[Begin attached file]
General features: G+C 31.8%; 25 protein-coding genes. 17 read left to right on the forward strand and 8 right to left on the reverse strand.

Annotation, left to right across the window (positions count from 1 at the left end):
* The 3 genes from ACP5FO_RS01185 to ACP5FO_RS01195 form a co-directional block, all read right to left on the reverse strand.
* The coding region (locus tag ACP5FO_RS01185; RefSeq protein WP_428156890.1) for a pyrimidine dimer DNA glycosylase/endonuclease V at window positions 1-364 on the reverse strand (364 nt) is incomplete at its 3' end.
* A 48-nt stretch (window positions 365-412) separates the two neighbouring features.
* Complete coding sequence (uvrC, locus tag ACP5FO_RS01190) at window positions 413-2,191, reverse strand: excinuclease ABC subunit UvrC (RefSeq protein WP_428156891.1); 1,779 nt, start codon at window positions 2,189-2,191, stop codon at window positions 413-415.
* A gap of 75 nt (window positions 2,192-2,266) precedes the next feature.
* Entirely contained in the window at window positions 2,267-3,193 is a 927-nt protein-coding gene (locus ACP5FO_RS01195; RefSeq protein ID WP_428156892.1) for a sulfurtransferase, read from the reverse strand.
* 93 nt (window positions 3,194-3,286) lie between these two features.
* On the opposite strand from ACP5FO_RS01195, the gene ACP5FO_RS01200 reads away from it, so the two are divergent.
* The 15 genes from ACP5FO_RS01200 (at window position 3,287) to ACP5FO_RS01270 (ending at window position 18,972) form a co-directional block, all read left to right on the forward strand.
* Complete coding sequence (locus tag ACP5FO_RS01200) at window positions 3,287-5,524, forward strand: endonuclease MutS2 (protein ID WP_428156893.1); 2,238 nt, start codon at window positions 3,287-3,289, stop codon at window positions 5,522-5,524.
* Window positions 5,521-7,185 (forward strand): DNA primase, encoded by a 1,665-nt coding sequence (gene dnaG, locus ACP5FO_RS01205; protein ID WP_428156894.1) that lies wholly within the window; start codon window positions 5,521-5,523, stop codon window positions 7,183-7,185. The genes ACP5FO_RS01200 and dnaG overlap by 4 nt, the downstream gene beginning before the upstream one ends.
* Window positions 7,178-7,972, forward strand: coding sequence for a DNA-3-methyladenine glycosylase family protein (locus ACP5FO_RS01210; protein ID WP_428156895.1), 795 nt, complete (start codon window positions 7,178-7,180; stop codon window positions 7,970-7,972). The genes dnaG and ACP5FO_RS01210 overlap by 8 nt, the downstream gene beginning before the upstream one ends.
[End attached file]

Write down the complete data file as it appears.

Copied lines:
General features: G+C 31.8%; 25 protein-coding genes. 17 read left to right on the forward strand and 8 right to left on the reverse strand.

Annotation, left to right across the window (positions count from 1 at the left end):
* The 3 genes from ACP5FO_RS01185 to ACP5FO_RS01195 form a co-directional block, all read right to left on the reverse strand.
* The coding region (locus tag ACP5FO_RS01185; RefSeq protein WP_428156890.1) for a pyrimidine dimer DNA glycosylase/endonuclease V at window positions 1-364 on the reverse strand (364 nt) is incomplete at its 3' end.
* A 48-nt stretch (window positions 365-412) separates the two neighbouring features.
* Complete coding sequence (uvrC, locus tag ACP5FO_RS01190) at window positions 413-2,191, reverse strand: excinuclease ABC subunit UvrC (RefSeq protein WP_428156891.1); 1,779 nt, start codon at window positions 2,189-2,191, stop codon at window positions 413-415.
* A gap of 75 nt (window positions 2,192-2,266) precedes the next feature.
* Entirely contained in the window at window positions 2,267-3,193 is a 927-nt protein-coding gene (locus ACP5FO_RS01195; RefSeq protein ID WP_428156892.1) for a sulfurtransferase, read from the reverse strand.
* 93 nt (window positions 3,194-3,286) lie between these two features.
* On the opposite strand from ACP5FO_RS01195, the gene ACP5FO_RS01200 reads away from it, so the two are divergent.
* The 15 genes from ACP5FO_RS01200 (at window position 3,287) to ACP5FO_RS01270 (ending at window position 18,972) form a co-directional block, all read left to right on the forward strand.
* Complete coding sequence (locus tag ACP5FO_RS01200) at window positions 3,287-5,524, forward strand: endonuclease MutS2 (protein ID WP_428156893.1); 2,238 nt, start codon at window positions 3,287-3,289, stop codon at window positions 5,522-5,524.
* Window positions 5,521-7,185 (forward strand): DNA primase, encoded by a 1,665-nt coding sequence (gene dnaG, locus ACP5FO_RS01205; protein ID WP_428156894.1) that lies wholly within the window; start codon window positions 5,521-5,523, stop codon window positions 7,183-7,185. The genes ACP5FO_RS01200 and dnaG overlap by 4 nt, the downstream gene beginning before the upstream one ends.
* Window positions 7,178-7,972, forward strand: coding sequence for a DNA-3-methyladenine glycosylase family protein (locus ACP5FO_RS01210; protein ID WP_428156895.1), 795 nt, complete (start codon window positions 7,178-7,180; stop codon window positions 7,970-7,972). The genes dnaG and ACP5FO_RS01210 overlap by 8 nt, the downstream gene beginning before the upstream one ends.